Diagnostic techniques

Histology: Indications of tissue necrosis and the presence of rod-shaped bacteria (usually slightly curved) within the tissues.

Molecular Characteristics: Vibrio harveyi can be differentiated from closely related species of Vibrio by toxR gene sequence analysis using toxR-targeted PCR primers that amplifies a 390 base-pair fragment of the gene (Conejero and Hedreyda 2003).

Culture: Isolation and culture (TCBS bacterial culture agar) of colonies of Vibrio spp. from the tissues of sick abalone.

Methods of control

Vibrio bacteria are ubiquitous, hence eradication of the aetiologic agent is impossible. Vibriosis appears to be directly related to poor husbandry and other stressful conditions that predispose the abalone to infection. Sources of infection are broodstock, food supply (e.g., algal cultures), surfaces utilized by abalone, incoming sea water and air-borne contaminants (Lizárraga-Partida et al. 1998). In order to alleviate the problem, the source of infection should be determined by culturing bacteria from the above possible sources. Also, stress factors that precipitate the disease should be identified and disease control can be directed towards eliminating the stress (Handlinger et al. 2005). Culturing larvae under optimal conditions (i.e., suitable temperature and salinity for the abalone species) and the use of sterilised seawater (e.g., irradiated with ultraviolet light) can reduce the development of vibriosis. Batches of abalone containing infected individuals should be destroyed in an approved manner followed by disinfection of all containers and equipment in contact with the infected stock. Vibriosis can also be avoided by limiting the exposure of cultured abalone to physical and chemical stresses (Elston and Lockwood 1983).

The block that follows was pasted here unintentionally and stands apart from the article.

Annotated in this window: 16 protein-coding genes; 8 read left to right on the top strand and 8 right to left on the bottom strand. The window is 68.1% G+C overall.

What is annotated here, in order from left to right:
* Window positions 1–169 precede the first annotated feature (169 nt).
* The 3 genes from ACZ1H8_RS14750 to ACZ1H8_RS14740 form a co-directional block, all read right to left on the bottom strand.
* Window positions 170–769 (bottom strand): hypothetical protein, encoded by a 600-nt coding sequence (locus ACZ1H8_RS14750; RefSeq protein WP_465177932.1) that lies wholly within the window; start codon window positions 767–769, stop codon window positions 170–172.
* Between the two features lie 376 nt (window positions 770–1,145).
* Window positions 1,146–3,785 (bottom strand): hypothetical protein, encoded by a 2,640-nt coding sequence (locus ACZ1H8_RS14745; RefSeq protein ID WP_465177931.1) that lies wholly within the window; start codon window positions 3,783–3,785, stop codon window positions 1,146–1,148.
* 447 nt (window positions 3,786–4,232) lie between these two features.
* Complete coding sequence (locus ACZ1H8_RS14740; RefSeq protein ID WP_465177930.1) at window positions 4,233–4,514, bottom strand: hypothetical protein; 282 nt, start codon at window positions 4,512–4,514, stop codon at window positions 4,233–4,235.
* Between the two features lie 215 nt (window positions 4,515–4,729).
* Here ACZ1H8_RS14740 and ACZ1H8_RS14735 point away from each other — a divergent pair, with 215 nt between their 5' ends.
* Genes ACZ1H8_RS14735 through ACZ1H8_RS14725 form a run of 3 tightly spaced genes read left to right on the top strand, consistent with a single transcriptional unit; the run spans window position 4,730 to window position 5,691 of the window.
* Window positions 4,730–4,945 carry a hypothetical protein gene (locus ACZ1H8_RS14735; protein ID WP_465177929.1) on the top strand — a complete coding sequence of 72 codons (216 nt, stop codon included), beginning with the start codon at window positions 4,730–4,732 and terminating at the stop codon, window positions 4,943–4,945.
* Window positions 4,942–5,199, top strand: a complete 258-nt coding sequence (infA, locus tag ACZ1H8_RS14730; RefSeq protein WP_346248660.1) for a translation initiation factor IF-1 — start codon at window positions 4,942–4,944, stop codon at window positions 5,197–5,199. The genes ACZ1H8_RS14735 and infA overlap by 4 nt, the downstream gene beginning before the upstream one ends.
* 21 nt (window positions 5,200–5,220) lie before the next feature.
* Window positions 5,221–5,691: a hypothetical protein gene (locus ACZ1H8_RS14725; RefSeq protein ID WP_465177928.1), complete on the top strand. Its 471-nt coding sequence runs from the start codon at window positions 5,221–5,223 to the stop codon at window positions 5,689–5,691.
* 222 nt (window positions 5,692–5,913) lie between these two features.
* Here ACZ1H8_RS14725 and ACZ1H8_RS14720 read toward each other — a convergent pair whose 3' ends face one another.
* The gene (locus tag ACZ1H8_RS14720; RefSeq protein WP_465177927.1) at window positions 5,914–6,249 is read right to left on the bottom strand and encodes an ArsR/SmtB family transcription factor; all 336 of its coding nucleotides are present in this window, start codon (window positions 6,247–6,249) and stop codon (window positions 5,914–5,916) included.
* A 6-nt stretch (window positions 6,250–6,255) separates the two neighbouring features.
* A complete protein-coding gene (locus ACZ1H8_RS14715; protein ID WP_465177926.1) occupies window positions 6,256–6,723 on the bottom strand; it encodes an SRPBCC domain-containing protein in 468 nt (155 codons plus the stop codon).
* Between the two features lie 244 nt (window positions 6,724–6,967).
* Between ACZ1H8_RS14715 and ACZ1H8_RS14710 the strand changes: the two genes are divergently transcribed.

Dixon et al. (1991) reported that exposure to ozonated water and treatment (bath and injection) with a broad spectrum antibiotic was effective against bacterial infections (caused by Clostridium lituseberense or Vibrio alginolyticus) in some abalone (Haliotis midae) in a South African experimental facility. However, Handlinger et al. (2002, 2005) found antibiotic use to give equivocal results on bacterial infections in Tasmanian farmed abalone. Also, Anguiano-Beltrán and Searcy-Bernal (2007) reported that antibiotic treatment slowed postlarval growth and reduced survival of H. rufescens and suggested that bacteria were important to nutrition and/or digestion of abalone postlarvae.


Anguiano-Beltrán, C. and R. Searcy-Bernal. 2007. Effects of antibiotics on the concentrations of bacteria in biofilms and on the growth of Haliotis rufescens postlarvae. Journal of Shellfish Research 26: 795-799.

Bower, S.M. 2000. Infectious diseases of abalone (Haliotis spp.) and risks associated with transplantation. In: Campbell, A. (ed.) Workshop on Rebuilding Abalone Stocks in British Columbia. Canadian Special Publication of Fisheries and Aquatic Sciences 130: 111-122.